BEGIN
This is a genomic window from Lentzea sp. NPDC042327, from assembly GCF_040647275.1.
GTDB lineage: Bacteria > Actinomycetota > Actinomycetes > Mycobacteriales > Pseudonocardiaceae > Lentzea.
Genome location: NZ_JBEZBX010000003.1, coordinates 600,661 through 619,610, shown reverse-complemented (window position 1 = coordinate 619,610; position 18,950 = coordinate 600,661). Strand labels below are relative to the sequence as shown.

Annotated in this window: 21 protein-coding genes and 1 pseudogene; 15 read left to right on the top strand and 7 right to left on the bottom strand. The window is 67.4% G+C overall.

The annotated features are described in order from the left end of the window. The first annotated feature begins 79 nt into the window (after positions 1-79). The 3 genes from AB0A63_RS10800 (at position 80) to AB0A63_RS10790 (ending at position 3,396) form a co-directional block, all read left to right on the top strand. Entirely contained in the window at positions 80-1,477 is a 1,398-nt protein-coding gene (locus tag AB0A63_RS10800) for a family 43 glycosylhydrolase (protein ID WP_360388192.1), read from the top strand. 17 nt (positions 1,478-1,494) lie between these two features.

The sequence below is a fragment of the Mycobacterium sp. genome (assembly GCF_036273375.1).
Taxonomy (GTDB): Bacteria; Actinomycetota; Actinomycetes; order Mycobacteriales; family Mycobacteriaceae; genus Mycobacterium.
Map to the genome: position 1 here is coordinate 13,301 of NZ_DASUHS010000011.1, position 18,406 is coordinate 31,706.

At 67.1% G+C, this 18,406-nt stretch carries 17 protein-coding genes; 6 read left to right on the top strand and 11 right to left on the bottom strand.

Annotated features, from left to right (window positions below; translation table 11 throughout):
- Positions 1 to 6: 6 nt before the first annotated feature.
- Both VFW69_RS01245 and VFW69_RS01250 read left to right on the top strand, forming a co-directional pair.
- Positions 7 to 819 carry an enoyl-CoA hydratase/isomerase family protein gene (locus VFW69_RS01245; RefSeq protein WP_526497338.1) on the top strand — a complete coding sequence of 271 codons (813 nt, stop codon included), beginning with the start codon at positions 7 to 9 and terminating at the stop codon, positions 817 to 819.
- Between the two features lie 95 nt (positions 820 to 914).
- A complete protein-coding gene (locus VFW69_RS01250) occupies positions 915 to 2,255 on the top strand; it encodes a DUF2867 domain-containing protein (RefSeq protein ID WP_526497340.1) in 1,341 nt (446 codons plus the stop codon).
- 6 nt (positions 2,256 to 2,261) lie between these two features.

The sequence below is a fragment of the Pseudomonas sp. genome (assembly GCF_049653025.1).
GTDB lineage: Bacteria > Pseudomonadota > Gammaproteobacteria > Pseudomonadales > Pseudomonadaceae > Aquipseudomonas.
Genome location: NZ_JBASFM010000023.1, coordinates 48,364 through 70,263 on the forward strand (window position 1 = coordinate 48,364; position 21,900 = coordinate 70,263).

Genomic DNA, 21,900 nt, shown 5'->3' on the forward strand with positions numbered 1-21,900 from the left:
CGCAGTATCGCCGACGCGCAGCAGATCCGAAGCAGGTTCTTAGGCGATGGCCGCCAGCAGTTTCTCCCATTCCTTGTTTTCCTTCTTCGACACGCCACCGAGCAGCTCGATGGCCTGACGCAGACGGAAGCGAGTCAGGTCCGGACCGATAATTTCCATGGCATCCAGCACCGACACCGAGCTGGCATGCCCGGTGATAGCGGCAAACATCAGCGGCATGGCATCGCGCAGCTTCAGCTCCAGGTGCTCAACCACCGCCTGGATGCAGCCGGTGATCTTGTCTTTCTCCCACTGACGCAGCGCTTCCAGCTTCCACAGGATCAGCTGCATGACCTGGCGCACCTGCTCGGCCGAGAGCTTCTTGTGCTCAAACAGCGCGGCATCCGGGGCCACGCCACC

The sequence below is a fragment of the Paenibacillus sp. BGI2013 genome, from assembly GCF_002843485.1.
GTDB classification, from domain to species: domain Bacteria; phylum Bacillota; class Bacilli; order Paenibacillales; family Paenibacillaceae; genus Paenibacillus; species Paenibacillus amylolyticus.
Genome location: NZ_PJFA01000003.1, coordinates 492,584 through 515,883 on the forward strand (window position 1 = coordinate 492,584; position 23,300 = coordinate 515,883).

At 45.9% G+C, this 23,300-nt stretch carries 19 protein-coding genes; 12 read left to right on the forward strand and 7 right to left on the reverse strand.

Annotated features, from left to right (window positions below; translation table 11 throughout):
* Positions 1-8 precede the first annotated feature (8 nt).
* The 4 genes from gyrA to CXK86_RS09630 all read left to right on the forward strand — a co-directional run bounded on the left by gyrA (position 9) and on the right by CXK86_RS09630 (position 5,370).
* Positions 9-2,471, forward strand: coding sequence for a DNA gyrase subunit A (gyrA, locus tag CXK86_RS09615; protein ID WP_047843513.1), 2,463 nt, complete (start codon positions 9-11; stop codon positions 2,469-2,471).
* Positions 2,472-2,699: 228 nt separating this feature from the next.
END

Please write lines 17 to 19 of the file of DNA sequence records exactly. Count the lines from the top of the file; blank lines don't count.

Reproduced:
The sequence below is a fragment of the Pseudomonas sp. genome (assembly GCF_049653025.1).
GTDB lineage: Bacteria > Pseudomonadota > Gammaproteobacteria > Pseudomonadales > Pseudomonadaceae > Aquipseudomonas.
Genome location: NZ_JBASFM010000023.1, coordinates 48,364 through 70,263 on the forward strand (window position 1 = coordinate 48,364; position 21,900 = coordinate 70,263).